The innovations and initiatives of normal citizens have played the most significant role in these changes. The government’s long-term policies and their fairly consistent spending in areas such as education and health have provided support, and not-for-profit social and development actors and the private sector have also played a big role. NGOs particularly played a crucial role of bringing innovation into rural poverty reduction, and in establishing platforms through which people living in poverty, particularly women, can access basic services and exercise rights.
Having reached this juncture, where Bangladesh is poised to make an even greater leap towards economic prosperity, some have argued whether NGOs have anything more to do in this country. The reality is NGOs are no less important in current Bangladesh than they were any time in the past. The USA, with all its prosperity, has more than 1.5 million active not-for-profits. With socio-economic changes, the nature of social problems will change shape. The key challenges we see now in Bangladesh are rapid urbanisation, quality education for the 21st century, climate change, youth employment, increasing inequality, huge lifestyle changes and their psychological consequences. The impact of these factors will only intensify in the coming years, and the nation will need to be adequately prepared to tackle them. Not-for-profit social organisations will play a big role in tackling them.
Financing has always remained one of the biggest challenges for NGOs. A large portion of NGOs draw their finance from international donors. Bangladesh’s preferred status as a darling country of choice by donors is changing with her steady progress though. In parallel, new crisis pockets which increasingly demand humanitarian relief are emerging globally. Donor assistance is now often directed to communities struggling with more dire situations such as war and famine. How can then Bangladeshi NGOs finance its activities with such dire constraints? Two major way-outs in this regard are:
BRAC's social enterprises have proved that intelligently-developed commodities and services can play a strong role in social good. Aarong, BRAC’s flagship social enterprise initiative, not only involves 65,000 artisans across the country, but its training centres have also provided a platform for thousands of skilled people to become independent entrepreneurs for the last four decades. Aarong’s profits are partly channelled for the growth of the enterprise and partly support BRAC’s other social development initiatives.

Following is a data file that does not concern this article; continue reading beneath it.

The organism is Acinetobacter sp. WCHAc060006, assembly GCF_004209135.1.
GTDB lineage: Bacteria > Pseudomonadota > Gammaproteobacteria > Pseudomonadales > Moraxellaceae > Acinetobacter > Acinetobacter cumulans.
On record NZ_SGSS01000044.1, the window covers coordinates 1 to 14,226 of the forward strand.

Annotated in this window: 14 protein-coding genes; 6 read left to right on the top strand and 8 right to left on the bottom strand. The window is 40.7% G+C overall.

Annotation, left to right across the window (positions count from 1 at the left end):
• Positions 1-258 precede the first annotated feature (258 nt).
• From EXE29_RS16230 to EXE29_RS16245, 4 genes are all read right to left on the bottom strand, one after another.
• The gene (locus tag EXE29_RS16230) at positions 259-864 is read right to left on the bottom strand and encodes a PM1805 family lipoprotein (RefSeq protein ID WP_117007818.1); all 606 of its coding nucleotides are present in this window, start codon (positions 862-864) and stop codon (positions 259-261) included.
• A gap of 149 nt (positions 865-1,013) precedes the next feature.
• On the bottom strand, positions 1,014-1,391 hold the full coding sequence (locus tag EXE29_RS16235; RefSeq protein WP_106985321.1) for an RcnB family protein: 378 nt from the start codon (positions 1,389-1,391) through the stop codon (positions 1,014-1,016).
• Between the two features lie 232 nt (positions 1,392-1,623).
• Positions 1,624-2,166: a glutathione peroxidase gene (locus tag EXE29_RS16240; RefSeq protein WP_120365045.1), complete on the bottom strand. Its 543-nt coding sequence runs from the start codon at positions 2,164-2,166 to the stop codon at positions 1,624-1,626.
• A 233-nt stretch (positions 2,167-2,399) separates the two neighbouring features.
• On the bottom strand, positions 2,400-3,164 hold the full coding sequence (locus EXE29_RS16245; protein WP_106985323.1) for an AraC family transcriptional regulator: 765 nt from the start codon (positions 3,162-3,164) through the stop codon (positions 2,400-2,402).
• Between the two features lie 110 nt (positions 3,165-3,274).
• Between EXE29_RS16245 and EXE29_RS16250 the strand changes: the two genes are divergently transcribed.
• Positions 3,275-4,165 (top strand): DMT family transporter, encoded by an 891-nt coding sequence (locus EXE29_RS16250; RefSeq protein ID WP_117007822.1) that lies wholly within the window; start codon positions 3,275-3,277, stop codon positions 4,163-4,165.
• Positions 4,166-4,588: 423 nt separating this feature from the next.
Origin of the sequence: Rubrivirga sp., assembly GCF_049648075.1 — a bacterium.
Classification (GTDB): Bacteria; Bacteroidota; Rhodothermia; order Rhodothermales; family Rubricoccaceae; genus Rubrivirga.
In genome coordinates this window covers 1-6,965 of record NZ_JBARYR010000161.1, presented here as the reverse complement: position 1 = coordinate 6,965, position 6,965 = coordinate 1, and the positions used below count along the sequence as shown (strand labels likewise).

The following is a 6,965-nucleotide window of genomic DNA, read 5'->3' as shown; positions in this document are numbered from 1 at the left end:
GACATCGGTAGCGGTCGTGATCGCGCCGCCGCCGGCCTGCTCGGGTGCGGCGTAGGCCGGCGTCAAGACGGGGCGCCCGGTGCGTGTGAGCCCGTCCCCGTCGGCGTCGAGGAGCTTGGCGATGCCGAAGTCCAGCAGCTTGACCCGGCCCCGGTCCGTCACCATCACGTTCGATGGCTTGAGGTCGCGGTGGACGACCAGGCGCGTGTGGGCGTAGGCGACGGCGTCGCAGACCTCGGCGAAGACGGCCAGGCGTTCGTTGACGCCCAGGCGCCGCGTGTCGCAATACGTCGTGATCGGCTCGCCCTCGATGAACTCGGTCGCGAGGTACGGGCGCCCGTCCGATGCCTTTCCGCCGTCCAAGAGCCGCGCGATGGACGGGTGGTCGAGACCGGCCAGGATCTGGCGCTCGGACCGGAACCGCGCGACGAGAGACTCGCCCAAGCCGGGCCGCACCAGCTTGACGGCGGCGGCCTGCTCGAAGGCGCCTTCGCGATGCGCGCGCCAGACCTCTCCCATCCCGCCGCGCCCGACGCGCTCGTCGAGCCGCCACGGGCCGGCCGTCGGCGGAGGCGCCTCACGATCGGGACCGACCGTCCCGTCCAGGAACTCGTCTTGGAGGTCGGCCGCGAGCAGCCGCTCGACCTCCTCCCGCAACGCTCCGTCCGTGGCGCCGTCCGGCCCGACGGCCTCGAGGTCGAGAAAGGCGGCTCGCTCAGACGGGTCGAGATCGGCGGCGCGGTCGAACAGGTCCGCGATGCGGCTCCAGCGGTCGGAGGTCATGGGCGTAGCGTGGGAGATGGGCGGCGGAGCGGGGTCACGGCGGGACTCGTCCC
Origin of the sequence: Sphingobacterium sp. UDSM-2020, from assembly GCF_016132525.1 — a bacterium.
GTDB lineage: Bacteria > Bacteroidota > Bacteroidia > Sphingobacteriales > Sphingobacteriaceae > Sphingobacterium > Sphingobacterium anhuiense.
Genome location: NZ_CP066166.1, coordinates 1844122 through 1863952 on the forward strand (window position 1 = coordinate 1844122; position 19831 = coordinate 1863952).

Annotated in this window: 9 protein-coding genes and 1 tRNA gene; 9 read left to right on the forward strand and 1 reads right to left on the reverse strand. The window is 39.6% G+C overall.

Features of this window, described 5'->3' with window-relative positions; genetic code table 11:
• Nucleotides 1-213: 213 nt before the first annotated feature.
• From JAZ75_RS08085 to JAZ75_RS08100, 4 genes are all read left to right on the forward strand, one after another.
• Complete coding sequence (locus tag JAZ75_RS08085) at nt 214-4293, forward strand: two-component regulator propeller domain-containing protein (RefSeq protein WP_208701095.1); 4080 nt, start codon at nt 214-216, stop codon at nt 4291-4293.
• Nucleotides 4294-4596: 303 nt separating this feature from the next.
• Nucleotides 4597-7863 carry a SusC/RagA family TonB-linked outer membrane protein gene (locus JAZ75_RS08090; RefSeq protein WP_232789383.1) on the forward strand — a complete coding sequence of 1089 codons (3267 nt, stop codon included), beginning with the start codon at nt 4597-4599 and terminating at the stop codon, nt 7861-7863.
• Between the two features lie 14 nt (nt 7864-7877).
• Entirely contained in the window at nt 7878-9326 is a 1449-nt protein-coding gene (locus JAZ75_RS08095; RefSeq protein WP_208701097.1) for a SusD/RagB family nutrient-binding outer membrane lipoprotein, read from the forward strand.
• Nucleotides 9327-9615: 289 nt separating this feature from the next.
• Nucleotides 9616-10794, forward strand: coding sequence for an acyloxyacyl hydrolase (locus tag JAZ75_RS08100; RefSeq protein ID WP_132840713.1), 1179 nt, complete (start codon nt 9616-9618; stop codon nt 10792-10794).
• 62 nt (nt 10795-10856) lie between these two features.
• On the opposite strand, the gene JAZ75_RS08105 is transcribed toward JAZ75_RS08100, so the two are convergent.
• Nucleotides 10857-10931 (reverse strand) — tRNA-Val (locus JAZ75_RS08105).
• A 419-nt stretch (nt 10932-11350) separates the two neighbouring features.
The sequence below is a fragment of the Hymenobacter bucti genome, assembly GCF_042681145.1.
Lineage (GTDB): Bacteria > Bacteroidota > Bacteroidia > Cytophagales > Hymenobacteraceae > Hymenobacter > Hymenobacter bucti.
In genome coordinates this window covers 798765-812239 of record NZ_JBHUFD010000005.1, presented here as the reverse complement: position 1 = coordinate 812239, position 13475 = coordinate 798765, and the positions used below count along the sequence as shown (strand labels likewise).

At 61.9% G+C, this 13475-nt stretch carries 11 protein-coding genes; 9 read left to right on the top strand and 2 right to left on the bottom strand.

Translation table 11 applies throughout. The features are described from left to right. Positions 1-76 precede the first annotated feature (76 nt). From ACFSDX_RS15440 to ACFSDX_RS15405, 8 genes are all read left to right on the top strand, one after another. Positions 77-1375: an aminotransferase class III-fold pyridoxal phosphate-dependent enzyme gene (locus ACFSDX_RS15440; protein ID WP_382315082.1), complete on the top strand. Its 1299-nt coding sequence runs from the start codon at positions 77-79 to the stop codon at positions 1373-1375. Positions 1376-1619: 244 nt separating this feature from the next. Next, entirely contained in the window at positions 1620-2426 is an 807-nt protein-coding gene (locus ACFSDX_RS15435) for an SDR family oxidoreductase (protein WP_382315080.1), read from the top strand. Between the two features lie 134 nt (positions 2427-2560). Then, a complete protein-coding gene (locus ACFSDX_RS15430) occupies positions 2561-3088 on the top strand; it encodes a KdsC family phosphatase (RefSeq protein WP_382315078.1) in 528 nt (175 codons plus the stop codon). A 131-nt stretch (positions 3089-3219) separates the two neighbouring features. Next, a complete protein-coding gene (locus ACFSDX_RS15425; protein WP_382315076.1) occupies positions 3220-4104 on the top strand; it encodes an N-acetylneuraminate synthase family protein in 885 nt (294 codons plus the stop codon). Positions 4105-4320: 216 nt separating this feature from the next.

The basic concept behind social enterprises such as Aarong is to develop and sell high-quality commodities and services for the richer segments in society, and then spend the surplus on social development causes. NGOs facing a curb in donor funding will need to explore areas where market gaps exist and private sector players are reluctant to get on board because there are not enough profits.
Our government needs to bring NGOs as part of their Annual Development Plan implementation activities and for good reasons. The government's present target is to achieve the status of an upper-middle income country by 2030-31. This will require the per capita income to rise to an ambitious USD 4136. This target has to be combined with the Sustainable Development Goals to ensure equity-based progress. The government has planned the process out in the current seventh 5-year plan. Many challenges make this a tough target to achieve however -- the major ones being reduced donor assistance, bureaucratic hurdles, delayed implementation of projects and a lack of innovative models for solving social problems. Utilising NGOs' capacity of innovation, programme implementation and grassroots mobilisation can be an important tool for the government in ensuring equity-based development.